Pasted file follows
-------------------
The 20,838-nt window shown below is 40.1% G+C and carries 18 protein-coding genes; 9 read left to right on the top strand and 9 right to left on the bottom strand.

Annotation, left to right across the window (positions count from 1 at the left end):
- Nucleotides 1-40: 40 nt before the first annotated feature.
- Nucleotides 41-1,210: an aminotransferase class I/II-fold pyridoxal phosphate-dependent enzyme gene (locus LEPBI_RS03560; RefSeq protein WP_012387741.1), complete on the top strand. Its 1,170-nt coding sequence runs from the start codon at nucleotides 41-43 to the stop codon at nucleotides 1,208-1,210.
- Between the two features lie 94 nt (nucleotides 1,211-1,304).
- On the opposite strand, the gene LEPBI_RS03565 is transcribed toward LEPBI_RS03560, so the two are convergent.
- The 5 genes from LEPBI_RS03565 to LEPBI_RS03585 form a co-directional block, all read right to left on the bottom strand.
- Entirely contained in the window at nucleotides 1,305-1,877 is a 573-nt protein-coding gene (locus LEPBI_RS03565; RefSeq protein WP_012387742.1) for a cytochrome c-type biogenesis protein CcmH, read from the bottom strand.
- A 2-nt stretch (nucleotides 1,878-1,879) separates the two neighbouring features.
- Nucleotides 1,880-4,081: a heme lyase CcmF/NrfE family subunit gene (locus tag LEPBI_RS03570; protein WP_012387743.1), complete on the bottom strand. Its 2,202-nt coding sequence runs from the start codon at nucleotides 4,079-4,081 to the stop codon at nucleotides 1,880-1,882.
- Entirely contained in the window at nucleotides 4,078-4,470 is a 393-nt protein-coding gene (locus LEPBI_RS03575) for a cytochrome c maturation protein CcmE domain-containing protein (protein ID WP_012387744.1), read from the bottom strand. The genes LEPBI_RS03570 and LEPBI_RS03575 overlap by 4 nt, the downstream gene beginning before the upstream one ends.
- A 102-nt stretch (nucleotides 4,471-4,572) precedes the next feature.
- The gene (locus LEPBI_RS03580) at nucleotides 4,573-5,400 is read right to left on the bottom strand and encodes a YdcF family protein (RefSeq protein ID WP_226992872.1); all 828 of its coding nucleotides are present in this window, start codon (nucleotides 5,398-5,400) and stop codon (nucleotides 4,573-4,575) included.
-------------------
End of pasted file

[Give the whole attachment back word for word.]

The 20,838-nt window shown below is 40.1% G+C and carries 18 protein-coding genes; 9 read left to right on the top strand and 9 right to left on the bottom strand.

Annotation, left to right across the window (positions count from 1 at the left end):
- Nucleotides 1-40: 40 nt before the first annotated feature.
- Nucleotides 41-1,210: an aminotransferase class I/II-fold pyridoxal phosphate-dependent enzyme gene (locus LEPBI_RS03560; RefSeq protein WP_012387741.1), complete on the top strand. Its 1,170-nt coding sequence runs from the start codon at nucleotides 41-43 to the stop codon at nucleotides 1,208-1,210.
- Between the two features lie 94 nt (nucleotides 1,211-1,304).
- On the opposite strand, the gene LEPBI_RS03565 is transcribed toward LEPBI_RS03560, so the two are convergent.
- The 5 genes from LEPBI_RS03565 to LEPBI_RS03585 form a co-directional block, all read right to left on the bottom strand.
- Entirely contained in the window at nucleotides 1,305-1,877 is a 573-nt protein-coding gene (locus LEPBI_RS03565; RefSeq protein WP_012387742.1) for a cytochrome c-type biogenesis protein CcmH, read from the bottom strand.
- A 2-nt stretch (nucleotides 1,878-1,879) separates the two neighbouring features.
- Nucleotides 1,880-4,081: a heme lyase CcmF/NrfE family subunit gene (locus tag LEPBI_RS03570; protein WP_012387743.1), complete on the bottom strand. Its 2,202-nt coding sequence runs from the start codon at nucleotides 4,079-4,081 to the stop codon at nucleotides 1,880-1,882.
- Entirely contained in the window at nucleotides 4,078-4,470 is a 393-nt protein-coding gene (locus LEPBI_RS03575) for a cytochrome c maturation protein CcmE domain-containing protein (protein ID WP_012387744.1), read from the bottom strand. The genes LEPBI_RS03570 and LEPBI_RS03575 overlap by 4 nt, the downstream gene beginning before the upstream one ends.
- A 102-nt stretch (nucleotides 4,471-4,572) precedes the next feature.
- The gene (locus LEPBI_RS03580) at nucleotides 4,573-5,400 is read right to left on the bottom strand and encodes a YdcF family protein (RefSeq protein ID WP_226992872.1); all 828 of its coding nucleotides are present in this window, start codon (nucleotides 5,398-5,400) and stop codon (nucleotides 4,573-4,575) included.